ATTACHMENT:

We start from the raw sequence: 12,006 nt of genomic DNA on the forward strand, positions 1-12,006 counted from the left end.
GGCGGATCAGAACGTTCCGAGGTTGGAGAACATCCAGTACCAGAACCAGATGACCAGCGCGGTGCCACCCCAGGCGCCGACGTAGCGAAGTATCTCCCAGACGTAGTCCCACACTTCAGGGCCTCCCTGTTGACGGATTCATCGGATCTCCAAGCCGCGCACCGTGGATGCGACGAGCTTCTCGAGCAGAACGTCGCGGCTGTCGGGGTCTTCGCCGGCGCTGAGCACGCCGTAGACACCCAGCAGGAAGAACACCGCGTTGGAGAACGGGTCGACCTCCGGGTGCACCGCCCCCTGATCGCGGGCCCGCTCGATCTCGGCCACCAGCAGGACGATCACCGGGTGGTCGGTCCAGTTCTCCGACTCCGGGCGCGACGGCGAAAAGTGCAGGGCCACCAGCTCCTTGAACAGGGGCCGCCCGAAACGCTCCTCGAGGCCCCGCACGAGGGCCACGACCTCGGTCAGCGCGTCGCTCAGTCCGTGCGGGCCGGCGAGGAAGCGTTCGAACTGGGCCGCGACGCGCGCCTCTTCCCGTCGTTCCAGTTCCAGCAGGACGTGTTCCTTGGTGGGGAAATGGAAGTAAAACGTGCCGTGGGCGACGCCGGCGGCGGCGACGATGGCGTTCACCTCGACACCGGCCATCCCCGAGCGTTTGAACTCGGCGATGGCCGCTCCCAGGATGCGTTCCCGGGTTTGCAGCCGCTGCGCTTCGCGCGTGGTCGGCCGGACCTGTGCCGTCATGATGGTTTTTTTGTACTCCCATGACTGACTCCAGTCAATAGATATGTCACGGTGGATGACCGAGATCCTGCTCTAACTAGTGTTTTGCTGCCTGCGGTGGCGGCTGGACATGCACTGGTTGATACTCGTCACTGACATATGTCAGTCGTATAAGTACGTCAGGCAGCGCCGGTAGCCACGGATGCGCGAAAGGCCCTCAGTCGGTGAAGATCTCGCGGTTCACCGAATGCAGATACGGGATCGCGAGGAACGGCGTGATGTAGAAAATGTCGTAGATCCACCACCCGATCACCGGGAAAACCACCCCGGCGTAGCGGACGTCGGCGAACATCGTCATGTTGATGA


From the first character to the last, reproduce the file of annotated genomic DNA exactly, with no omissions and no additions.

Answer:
We start from the raw sequence: 12,006 nt of genomic DNA on the forward strand, positions 1-12,006 counted from the left end.
GGCGGATCAGAACGTTCCGAGGTTGGAGAACATCCAGTACCAGAACCAGATGACCAGCGCGGTGCCACCCCAGGCGCCGACGTAGCGAAGTATCTCCCAGACGTAGTCCCACACTTCAGGGCCTCCCTGTTGACGGATTCATCGGATCTCCAAGCCGCGCACCGTGGATGCGACGAGCTTCTCGAGCAGAACGTCGCGGCTGTCGGGGTCTTCGCCGGCGCTGAGCACGCCGTAGACACCCAGCAGGAAGAACACCGCGTTGGAGAACGGGTCGACCTCCGGGTGCACCGCCCCCTGATCGCGGGCCCGCTCGATCTCGGCCACCAGCAGGACGATCACCGGGTGGTCGGTCCAGTTCTCCGACTCCGGGCGCGACGGCGAAAAGTGCAGGGCCACCAGCTCCTTGAACAGGGGCCGCCCGAAACGCTCCTCGAGGCCCCGCACGAGGGCCACGACCTCGGTCAGCGCGTCGCTCAGTCCGTGCGGGCCGGCGAGGAAGCGTTCGAACTGGGCCGCGACGCGCGCCTCTTCCCGTCGTTCCAGTTCCAGCAGGACGTGTTCCTTGGTGGGGAAATGGAAGTAAAACGTGCCGTGGGCGACGCCGGCGGCGGCGACGATGGCGTTCACCTCGACACCGGCCATCCCCGAGCGTTTGAACTCGGCGATGGCCGCTCCCAGGATGCGTTCCCGGGTTTGCAGCCGCTGCGCTTCGCGCGTGGTCGGCCGGACCTGTGCCGTCATGATGGTTTTTTTGTACTCCCATGACTGACTCCAGTCAATAGATATGTCACGGTGGATGACCGAGATCCTGCTCTAACTAGTGTTTTGCTGCCTGCGGTGGCGGCTGGACATGCACTGGTTGATACTCGTCACTGACATATGTCAGTCGTATAAGTACGTCAGGCAGCGCCGGTAGCCACGGATGCGCGAAAGGCCCTCAGTCGGTGAAGATCTCGCGGTTCACCGAATGCAGATACGGGATCGCGAGGAACGGCGTGATGTAGAAAATGTCGTAGATCCACCACCCGATCACCGGGAAAACCACCCCGGCGTAGCGGACGTCGGCGAACATCGTCATGTTGATGA